"It's become clearer and clearer that Putin is just trying to wipe out the idea of even being able to be a Ukrainian."

The International Criminal Court's chief prosecutor Karim Khan said Wednesday that "Ukraine is a crime scene," speaking on a visit to Bucha. 

"We're here because we have reasonable grounds to believe that crimes within the jurisdiction of the court are being committed. We have to pierce the fog of war to get to the truth," he told reporters.

Clean them out

The worst civilian toll is feared to be in Mariupol, where Zelensky accuses Russia of killing "tens of thousands."

On Wednesday, the Ukrainian army said on Telegram that air strikes continued, particularly targeting its port and the huge Azovstal iron and steel works. 

The maze-like complex has been a focus of resistance in Mariupol, with fighters using a tunnel system below the vast industrial site to slow Russian forces down.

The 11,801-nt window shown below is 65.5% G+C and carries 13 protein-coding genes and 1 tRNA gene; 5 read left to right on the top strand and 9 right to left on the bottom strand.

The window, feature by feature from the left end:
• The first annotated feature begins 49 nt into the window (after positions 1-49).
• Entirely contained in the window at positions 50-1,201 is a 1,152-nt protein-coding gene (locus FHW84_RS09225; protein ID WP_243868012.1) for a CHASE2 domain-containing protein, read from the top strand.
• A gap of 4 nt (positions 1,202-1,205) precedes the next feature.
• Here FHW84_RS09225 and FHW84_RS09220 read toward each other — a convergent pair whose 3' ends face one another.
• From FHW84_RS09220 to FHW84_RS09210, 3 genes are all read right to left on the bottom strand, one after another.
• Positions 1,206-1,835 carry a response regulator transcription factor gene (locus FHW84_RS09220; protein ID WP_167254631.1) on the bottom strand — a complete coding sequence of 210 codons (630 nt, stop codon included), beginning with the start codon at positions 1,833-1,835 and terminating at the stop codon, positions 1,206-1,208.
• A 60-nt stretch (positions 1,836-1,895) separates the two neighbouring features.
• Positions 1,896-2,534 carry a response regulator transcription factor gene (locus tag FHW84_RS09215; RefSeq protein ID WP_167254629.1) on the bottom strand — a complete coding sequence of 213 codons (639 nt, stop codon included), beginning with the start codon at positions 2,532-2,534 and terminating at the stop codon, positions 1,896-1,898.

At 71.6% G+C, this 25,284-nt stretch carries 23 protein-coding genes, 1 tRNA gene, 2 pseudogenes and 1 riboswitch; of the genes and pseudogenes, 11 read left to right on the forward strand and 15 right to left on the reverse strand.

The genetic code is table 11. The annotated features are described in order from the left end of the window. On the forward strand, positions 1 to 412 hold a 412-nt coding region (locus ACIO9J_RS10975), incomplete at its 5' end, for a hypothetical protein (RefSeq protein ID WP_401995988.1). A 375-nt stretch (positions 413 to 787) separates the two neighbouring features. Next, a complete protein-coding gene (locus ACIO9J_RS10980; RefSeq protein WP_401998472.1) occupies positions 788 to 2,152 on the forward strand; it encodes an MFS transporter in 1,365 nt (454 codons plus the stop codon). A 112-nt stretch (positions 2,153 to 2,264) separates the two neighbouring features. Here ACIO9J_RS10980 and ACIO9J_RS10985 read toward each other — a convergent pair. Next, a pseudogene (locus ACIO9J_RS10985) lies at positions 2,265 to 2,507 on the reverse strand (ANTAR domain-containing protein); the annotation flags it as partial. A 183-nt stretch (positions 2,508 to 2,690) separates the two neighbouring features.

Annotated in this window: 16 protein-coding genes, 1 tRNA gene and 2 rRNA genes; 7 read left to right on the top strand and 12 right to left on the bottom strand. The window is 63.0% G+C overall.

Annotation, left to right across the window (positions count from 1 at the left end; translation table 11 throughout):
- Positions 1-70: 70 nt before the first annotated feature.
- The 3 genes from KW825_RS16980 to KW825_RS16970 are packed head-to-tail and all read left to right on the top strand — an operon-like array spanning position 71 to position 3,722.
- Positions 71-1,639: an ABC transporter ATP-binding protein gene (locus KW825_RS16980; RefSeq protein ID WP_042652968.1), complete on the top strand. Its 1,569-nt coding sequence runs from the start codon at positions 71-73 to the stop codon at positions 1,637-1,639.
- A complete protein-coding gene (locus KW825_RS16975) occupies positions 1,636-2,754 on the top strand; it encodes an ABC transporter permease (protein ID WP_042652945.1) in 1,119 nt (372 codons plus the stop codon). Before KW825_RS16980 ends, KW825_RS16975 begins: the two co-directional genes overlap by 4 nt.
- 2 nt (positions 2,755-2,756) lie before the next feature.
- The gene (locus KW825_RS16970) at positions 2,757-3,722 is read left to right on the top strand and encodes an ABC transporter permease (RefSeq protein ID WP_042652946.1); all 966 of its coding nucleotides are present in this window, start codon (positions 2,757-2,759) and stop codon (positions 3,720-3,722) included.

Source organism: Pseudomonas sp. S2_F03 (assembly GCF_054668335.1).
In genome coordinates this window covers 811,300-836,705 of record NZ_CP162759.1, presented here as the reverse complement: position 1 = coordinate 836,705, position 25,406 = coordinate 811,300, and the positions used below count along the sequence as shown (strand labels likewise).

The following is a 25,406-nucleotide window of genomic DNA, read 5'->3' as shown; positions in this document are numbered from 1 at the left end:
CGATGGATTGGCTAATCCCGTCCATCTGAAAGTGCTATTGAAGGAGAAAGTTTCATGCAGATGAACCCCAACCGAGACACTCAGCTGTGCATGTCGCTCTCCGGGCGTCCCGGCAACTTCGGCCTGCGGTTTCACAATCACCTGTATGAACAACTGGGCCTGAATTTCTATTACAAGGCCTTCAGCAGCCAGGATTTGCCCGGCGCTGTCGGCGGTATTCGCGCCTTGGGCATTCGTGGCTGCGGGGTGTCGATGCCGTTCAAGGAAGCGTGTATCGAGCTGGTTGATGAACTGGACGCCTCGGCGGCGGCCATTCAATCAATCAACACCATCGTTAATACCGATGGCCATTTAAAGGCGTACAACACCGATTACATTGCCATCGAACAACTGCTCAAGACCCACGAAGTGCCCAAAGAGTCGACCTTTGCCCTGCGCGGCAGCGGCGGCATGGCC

"It's a city within a city," said Eduard Basurin, a representative for pro-Russian separatists in Donetsk, citing subterranean areas that cannot be bombed from above.

"You have to go underground to clean them out, and that will take time."

U.S. Secretary of State Antony Blinken said he could not confirm allegations that Russia had used chemical weapons in the area, but Washington had "credible information" Russia might use tear gas mixed with chemical agents in the besieged port.

'Devil incarnate'

On Wednesday, U.S. private satellite firm Maxar Technologies published images it said showed ground forces moving towards Russia's border with Ukraine on Monday, likely in preparation for an offensive. 

In the eastern city of Kramatorsk, the Ukrainian military's main operations hub for the region, a steady stream of residents sought once again to leave by bus and train

The city's train station was hit by a missile attack on Friday that killed 57 people.

"What is happening is inhuman, (Putin) is a fascist. I don't know what to call him — a devil incarnate," said Russian-born Valentina Oleynikova, 82, fleeing the city with her husband.

Another woman, 44-year-old Nadiya Zhizhunas, bid goodbye to her husband, holding him tightly for several minutes before boarding a train.

"I have no idea when we will be together again," Zhizhunas said. "We have to survive first."

'No words'